The book is also designed with more open space than usual. This is to encourage you to write your thoughts, to talk back, to not just sit there and take it. Put your ideas on the paper right next to mine; they belong there. In fact, they're needed. As part of the process of writing this book, I read a number of books about preaching. Over and over I found myself scribbling notes in the small margins-things like, "Yes, totally!" or, "No, no, no." But I felt like a vandal writing where my words weren't wanted, as if I was somehow defaming the book. On the contrary this book should not be left in its impersonal, published form. If it is, then it hasn't done its job of engaging you in the conversation.
So I invite you to continue reading this book with your dialogue hat on, a pen in hand, and an attitude of progressional conversation ready to go.
ONE MORE THING
I would like to make an essential clarification before we begin this "conversation." I will be writing with a basic assumption about the place of the church. It is my belief that as important as preaching is to the church, the goal of the church is not to be a "preaching center." Nor is the ultimate goal of the Christian faith the creation and health of churches. Rather , the goal of Christians, and of all of humanity, ought to be to join in the activity of God wherever we find it. That may lead to preaching, but preaching and church life are not the only way in which God is active in the world.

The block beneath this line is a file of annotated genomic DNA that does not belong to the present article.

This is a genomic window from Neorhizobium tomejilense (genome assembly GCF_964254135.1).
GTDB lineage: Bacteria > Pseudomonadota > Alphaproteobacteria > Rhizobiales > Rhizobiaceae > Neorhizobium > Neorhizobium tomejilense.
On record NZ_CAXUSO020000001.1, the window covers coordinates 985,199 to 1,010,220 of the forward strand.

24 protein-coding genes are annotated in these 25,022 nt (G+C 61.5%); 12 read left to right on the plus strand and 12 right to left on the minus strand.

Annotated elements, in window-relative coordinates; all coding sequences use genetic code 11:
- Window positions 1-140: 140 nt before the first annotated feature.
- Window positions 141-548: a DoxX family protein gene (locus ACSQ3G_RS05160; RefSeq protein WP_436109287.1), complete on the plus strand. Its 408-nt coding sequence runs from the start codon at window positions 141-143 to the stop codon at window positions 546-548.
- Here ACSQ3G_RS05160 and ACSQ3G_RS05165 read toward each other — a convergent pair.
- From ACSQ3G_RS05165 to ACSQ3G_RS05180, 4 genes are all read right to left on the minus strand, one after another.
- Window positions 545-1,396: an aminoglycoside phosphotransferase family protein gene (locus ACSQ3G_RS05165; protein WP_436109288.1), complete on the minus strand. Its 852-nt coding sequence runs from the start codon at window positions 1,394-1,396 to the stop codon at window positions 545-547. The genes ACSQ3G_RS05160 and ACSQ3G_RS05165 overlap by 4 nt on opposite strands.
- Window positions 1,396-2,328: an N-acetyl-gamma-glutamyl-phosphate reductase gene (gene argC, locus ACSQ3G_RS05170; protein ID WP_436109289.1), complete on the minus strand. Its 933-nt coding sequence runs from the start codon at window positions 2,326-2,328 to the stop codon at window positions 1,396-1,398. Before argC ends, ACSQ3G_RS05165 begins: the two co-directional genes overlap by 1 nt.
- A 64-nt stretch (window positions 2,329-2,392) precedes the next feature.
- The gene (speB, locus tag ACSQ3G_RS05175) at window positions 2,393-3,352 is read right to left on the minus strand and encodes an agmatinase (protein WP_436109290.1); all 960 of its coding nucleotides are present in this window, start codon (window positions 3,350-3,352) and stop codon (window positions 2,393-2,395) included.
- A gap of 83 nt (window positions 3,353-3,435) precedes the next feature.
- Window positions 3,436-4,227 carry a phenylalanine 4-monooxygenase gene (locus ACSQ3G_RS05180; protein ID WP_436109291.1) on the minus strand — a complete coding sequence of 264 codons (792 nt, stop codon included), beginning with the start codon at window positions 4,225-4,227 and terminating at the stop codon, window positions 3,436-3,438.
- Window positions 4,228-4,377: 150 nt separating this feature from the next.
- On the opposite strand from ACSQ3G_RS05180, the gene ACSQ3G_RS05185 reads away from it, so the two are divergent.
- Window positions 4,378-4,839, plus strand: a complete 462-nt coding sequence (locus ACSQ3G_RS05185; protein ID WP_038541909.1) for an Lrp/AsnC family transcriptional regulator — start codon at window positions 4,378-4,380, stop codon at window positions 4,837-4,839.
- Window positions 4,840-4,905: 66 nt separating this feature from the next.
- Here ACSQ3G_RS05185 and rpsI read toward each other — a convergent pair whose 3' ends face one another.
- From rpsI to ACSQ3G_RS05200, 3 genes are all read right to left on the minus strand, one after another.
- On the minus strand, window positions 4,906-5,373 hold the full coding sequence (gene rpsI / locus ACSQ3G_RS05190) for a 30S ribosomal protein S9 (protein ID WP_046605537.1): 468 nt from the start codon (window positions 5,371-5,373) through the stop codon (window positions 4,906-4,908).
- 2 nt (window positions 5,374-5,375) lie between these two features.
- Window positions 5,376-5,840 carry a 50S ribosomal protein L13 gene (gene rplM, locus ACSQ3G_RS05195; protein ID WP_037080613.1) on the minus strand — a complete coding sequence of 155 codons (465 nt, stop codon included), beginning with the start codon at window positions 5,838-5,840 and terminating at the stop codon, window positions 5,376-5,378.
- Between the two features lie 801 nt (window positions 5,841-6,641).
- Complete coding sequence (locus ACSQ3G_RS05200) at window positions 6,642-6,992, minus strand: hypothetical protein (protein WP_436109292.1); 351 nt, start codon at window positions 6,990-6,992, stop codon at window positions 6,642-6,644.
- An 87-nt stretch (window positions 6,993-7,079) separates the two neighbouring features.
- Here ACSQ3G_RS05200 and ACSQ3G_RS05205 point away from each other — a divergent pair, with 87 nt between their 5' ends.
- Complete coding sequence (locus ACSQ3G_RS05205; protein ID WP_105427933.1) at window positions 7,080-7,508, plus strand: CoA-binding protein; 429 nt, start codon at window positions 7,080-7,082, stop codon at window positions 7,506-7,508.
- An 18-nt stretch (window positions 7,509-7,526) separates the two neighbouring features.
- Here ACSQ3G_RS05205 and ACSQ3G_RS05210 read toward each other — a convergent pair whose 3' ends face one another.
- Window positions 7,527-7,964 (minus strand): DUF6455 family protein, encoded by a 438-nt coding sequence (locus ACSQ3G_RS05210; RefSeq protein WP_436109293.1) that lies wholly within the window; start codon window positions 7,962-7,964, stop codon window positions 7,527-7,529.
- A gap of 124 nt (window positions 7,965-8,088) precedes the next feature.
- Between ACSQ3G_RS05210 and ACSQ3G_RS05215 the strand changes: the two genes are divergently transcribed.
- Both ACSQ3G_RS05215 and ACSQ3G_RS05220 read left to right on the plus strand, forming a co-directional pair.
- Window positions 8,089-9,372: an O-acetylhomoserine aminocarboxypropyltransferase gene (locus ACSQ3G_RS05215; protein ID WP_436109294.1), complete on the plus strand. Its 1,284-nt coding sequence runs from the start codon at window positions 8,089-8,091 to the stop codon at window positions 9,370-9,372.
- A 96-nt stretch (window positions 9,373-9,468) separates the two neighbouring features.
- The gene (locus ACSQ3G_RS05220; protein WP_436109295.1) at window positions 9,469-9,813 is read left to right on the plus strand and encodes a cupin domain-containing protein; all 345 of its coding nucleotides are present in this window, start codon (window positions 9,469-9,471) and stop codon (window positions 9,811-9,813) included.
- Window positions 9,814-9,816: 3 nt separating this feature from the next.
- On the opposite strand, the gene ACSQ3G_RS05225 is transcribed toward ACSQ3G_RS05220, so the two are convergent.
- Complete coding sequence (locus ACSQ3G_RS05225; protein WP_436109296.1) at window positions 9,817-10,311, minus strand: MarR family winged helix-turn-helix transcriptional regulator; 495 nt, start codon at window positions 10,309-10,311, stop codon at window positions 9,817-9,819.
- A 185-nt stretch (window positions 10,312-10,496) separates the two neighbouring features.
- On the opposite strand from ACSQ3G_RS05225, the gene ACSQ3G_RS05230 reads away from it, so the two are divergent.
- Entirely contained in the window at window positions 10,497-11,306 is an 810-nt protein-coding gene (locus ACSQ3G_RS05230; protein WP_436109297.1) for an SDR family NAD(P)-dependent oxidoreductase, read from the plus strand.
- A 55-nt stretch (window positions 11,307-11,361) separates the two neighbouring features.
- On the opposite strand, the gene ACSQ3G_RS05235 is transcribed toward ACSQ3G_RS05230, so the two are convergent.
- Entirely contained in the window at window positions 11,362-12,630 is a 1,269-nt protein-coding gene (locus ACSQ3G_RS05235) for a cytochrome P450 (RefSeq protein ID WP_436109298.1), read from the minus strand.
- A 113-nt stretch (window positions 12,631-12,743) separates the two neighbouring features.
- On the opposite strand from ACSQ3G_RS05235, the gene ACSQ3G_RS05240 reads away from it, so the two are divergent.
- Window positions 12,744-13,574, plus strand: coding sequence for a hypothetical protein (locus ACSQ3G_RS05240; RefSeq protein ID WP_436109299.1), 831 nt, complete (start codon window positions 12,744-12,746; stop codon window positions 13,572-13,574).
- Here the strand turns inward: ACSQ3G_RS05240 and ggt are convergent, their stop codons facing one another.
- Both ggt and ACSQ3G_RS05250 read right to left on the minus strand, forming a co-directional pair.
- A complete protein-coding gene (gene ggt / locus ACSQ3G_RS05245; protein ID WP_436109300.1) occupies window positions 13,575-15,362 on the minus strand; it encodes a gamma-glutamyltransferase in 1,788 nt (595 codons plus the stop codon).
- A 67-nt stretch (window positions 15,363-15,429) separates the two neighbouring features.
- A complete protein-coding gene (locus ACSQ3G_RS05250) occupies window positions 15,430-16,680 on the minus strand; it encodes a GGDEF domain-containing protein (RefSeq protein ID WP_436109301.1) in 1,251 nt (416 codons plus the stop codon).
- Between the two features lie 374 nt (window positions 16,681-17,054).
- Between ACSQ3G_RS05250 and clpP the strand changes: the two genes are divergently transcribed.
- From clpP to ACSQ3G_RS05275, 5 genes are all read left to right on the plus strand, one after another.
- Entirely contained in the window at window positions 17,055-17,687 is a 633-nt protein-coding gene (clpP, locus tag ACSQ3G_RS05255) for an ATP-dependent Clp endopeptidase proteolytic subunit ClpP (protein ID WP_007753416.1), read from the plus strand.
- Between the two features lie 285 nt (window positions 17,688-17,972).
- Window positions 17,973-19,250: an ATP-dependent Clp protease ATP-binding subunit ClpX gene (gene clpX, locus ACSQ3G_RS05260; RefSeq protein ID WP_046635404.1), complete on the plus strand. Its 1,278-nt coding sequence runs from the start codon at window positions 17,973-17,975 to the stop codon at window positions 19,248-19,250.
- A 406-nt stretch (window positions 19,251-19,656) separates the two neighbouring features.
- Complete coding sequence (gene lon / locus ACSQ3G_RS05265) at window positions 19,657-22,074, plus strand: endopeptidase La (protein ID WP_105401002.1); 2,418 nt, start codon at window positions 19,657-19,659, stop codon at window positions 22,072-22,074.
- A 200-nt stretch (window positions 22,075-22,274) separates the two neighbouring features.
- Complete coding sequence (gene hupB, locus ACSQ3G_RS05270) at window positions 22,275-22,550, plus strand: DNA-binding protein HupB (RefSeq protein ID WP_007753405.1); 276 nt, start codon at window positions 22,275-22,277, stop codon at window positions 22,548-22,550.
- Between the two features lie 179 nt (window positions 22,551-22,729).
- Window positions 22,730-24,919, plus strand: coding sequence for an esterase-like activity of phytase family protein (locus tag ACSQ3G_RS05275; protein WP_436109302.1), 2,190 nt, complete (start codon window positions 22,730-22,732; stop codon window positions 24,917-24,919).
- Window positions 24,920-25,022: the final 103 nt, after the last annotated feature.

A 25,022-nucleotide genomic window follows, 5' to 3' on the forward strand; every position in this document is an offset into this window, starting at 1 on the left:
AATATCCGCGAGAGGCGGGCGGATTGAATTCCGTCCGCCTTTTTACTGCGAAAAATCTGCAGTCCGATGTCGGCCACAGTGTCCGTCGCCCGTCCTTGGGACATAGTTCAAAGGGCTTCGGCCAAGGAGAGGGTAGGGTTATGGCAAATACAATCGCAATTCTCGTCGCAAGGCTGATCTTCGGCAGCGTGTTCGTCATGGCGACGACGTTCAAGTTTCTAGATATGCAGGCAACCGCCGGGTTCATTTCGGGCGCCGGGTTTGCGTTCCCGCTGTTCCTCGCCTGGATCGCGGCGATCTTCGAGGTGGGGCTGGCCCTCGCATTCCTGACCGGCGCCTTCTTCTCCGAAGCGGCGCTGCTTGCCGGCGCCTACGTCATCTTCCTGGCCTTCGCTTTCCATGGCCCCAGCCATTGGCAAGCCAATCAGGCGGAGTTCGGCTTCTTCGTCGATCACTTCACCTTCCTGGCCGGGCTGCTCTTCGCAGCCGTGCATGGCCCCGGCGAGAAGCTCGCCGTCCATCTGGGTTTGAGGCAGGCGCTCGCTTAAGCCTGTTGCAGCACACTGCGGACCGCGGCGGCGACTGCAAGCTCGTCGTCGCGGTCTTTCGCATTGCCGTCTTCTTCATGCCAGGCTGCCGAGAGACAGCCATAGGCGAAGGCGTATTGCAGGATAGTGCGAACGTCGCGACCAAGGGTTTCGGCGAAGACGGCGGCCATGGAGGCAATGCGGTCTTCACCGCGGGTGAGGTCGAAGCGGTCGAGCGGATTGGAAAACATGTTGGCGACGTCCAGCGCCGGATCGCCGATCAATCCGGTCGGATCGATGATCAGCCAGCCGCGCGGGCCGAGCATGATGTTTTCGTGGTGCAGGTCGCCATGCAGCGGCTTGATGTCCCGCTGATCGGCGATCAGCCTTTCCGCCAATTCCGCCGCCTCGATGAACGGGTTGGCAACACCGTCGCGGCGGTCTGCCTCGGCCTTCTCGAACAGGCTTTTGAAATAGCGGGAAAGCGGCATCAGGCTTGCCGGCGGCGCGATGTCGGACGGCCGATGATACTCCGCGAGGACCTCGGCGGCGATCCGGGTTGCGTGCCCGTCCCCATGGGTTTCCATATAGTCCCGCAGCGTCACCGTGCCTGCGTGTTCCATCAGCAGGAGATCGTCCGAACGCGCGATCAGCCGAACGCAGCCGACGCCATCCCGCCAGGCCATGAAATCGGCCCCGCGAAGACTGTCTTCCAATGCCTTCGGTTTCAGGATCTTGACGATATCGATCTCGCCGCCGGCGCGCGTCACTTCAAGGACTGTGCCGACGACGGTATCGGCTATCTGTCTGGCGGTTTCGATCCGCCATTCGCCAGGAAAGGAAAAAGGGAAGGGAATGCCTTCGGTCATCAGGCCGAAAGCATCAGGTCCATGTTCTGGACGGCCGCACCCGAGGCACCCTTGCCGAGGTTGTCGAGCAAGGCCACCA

Our call is to live as what I like to refer to as "Kingdom-of-God Horticulturalists." In the same way a horticulturalist understands plant life, makes suggestions about what will thrive in a given environment, and knows how to nurture various forms of plant life, we are to recognize, encourage, and join God's always-growing work in the world.
The church is best understood not as the exclusive proprietor of all the things of God, but rather as the home base for those committed to living in rhythm with God. It is a means by which we extend God's hopes, dreams and agenda in the world, not an end goal in itself. Nor is preaching an end in itself but one of the many ways we as Christians ought to seek to tend to the things of God.
I am part of an organization-really more of a collection of friendships-called Emergent which has helped me understand and put it this thinking into practice in my life and our church. If you are intrigued by the ideas you find here, EmergentVillage.com serves as a gateway into these relationships. I encourage you consider joining us in the life of God wherever we find it.
Excerpted from Preaching Re-Imagined by Doug Pagitt Copyright © 2005 by Doug Pagitt.
Excerpted by permission.